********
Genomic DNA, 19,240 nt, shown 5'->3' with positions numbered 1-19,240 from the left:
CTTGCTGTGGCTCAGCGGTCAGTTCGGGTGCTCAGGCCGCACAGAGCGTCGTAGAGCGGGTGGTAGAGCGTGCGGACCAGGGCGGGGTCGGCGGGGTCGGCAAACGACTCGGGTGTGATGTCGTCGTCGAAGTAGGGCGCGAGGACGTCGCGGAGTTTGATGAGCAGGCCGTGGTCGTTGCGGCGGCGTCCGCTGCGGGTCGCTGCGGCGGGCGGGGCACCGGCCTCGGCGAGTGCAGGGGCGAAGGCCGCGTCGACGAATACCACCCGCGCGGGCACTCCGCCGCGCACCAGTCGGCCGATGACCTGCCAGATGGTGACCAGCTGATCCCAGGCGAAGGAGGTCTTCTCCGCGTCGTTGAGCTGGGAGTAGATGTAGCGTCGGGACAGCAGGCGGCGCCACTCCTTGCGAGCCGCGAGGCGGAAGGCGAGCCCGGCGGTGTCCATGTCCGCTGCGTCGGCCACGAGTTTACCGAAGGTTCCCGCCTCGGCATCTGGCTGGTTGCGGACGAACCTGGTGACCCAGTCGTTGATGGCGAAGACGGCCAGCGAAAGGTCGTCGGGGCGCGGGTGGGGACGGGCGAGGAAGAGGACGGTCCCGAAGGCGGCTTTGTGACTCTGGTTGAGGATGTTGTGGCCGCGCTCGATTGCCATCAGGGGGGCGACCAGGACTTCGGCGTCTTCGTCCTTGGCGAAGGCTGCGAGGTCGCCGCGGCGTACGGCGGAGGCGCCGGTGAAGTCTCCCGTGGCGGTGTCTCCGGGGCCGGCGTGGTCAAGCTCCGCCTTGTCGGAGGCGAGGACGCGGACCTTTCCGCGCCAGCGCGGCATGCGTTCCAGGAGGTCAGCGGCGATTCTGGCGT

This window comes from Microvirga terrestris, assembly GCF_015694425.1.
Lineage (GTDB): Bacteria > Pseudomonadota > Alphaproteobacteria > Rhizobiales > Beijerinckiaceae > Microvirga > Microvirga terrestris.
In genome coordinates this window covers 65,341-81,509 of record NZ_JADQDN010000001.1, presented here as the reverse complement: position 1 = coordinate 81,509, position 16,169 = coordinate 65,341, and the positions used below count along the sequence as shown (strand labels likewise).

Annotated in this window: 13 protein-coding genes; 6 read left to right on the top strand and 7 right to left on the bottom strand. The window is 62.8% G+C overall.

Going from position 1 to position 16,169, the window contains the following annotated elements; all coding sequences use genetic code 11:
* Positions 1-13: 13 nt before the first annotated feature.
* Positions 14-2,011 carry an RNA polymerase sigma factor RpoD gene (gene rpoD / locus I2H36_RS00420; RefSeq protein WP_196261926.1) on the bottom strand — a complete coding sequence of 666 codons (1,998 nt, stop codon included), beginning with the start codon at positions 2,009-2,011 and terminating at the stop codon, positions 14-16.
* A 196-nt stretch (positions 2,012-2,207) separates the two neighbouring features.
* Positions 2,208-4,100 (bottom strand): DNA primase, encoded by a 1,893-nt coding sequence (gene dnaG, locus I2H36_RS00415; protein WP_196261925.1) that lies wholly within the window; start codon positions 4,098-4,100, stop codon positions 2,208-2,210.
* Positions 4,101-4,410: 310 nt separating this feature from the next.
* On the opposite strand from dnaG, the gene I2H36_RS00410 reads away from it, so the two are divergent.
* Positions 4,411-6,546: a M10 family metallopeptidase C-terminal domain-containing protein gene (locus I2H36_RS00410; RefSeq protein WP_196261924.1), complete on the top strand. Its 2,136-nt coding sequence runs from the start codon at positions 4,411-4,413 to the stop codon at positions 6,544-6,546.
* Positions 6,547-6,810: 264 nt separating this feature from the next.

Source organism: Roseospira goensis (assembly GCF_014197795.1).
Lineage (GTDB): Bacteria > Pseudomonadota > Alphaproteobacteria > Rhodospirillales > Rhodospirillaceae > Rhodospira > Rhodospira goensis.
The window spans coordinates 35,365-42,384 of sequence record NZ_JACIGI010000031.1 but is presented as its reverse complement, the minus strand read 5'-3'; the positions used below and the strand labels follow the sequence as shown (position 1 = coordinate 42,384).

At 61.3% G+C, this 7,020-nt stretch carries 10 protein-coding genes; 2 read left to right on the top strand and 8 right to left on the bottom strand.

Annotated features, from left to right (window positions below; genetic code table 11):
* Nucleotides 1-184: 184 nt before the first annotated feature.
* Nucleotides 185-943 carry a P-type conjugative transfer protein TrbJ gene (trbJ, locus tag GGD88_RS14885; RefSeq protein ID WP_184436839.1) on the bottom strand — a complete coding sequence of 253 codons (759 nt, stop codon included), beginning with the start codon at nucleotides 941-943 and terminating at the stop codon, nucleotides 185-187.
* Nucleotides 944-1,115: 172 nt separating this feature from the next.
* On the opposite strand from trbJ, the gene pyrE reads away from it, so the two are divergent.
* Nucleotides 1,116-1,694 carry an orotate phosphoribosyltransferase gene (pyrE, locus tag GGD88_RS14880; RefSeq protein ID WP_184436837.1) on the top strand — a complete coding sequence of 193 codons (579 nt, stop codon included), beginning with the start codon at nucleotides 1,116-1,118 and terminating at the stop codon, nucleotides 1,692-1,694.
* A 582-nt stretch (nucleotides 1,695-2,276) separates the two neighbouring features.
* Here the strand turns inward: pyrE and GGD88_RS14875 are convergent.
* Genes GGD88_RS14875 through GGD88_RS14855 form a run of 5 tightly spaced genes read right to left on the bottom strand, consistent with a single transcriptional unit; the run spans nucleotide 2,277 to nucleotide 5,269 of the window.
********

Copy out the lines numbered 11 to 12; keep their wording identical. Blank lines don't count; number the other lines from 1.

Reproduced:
* Positions 2,208-4,100 (bottom strand): DNA primase, encoded by a 1,893-nt coding sequence (gene dnaG, locus I2H36_RS00415; protein WP_196261925.1) that lies wholly within the window; start codon positions 4,098-4,100, stop codon positions 2,208-2,210.
* Positions 4,101-4,410: 310 nt separating this feature from the next.